The immediate-gratification society is about to get even more immediate when robotic, self-driving vehicles begin traveling the streets 24/7 delivering the stuff we've ordered. The latest entry is Nuro, a startup that has secured $92 million in financing to build small, driver-less delivery trucks.
Nuro is looking to help solve the Last Mile problem by delivering cargo and packages into small areas such as city streets. It is relatively easy to transport cargo over long distances but far more difficult (and expensive) to cover the final leg, the Last Mile.
Nuro believes that self-driving delivery vehicles will be easier to manage than passenger cars. For one, they are only half the size of a sedan and are built specifically for local roads, unlike regular cars that also have to travel on highways. Speed is not a priority with a local-delivery vehicle.
Because it's cheaper to operate, Nuro vehicles might also be able to provide services to local merchants, who normally can't offer local delivery.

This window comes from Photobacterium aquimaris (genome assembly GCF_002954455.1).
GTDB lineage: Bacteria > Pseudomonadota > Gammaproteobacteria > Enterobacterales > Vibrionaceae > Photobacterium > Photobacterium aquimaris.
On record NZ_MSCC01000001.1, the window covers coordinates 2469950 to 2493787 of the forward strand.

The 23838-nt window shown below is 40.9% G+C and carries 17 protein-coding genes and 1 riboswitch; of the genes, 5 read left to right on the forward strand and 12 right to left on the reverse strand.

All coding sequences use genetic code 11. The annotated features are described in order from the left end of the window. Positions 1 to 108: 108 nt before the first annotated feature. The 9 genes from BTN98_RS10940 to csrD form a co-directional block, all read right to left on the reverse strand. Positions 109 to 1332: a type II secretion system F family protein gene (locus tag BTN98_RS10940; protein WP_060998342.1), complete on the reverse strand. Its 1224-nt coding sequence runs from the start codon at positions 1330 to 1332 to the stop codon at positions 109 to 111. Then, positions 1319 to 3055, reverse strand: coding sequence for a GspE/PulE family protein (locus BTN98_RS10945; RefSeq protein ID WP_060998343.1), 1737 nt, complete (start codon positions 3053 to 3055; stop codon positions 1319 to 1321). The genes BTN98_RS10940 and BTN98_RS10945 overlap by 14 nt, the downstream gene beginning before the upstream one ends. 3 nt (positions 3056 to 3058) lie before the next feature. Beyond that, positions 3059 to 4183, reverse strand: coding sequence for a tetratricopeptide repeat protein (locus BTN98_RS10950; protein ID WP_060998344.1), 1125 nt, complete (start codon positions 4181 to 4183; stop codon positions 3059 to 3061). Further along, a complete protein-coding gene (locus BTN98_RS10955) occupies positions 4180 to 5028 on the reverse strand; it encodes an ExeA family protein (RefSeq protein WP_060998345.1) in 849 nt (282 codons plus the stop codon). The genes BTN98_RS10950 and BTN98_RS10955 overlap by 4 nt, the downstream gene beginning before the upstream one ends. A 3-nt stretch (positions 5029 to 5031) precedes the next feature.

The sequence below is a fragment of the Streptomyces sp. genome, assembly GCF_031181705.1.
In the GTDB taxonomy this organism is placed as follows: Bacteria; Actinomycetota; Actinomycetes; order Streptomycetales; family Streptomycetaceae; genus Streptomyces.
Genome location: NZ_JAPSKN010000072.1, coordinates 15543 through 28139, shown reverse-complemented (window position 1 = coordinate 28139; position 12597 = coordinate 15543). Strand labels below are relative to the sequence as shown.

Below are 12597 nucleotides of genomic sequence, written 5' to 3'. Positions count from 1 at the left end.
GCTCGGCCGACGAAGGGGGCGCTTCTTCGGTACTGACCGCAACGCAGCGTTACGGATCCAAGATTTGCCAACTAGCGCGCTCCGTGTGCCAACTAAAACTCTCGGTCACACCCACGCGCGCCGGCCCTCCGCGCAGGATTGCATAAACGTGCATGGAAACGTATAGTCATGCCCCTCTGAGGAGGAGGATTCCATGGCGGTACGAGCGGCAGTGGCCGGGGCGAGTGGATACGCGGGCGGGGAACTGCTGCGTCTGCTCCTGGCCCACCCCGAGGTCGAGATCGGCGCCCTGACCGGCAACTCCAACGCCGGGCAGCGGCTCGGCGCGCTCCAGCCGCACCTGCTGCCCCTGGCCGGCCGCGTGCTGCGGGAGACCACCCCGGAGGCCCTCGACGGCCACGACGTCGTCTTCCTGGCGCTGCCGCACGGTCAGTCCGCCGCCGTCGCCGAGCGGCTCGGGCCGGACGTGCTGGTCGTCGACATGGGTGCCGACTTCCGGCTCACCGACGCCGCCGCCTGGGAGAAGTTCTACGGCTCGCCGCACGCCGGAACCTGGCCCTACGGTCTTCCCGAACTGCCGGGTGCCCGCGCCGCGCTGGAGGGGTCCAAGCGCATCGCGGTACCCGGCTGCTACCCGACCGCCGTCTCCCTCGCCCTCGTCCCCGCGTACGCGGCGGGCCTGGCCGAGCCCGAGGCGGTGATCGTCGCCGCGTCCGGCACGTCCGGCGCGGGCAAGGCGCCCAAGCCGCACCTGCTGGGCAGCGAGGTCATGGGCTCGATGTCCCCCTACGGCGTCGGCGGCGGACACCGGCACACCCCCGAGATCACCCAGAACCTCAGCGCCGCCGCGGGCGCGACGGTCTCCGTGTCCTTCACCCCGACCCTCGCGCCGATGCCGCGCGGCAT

Nuro is following on the heels of Aurora Innovations, which has recently partnered with Volkwagen and Hyundia to commercialize self-driving technology. Dozens of other tech companies are jumping into the market that some people believe will mark as radical a shift in transportation as when the internal combustion engine replaced horses.
Other car companies are getting into the act. Ford is testing a pilot program with Domino's to deliver pizzas in Michigan, and Toyota recently unveiled a concept vehicle called e-Palette that will supply self-driving vehicles to Uber, Amazon and other companies.
Many experts believe that these self-driving delivery vehicles will achieve success far sooner than self-driving passengers vehicles.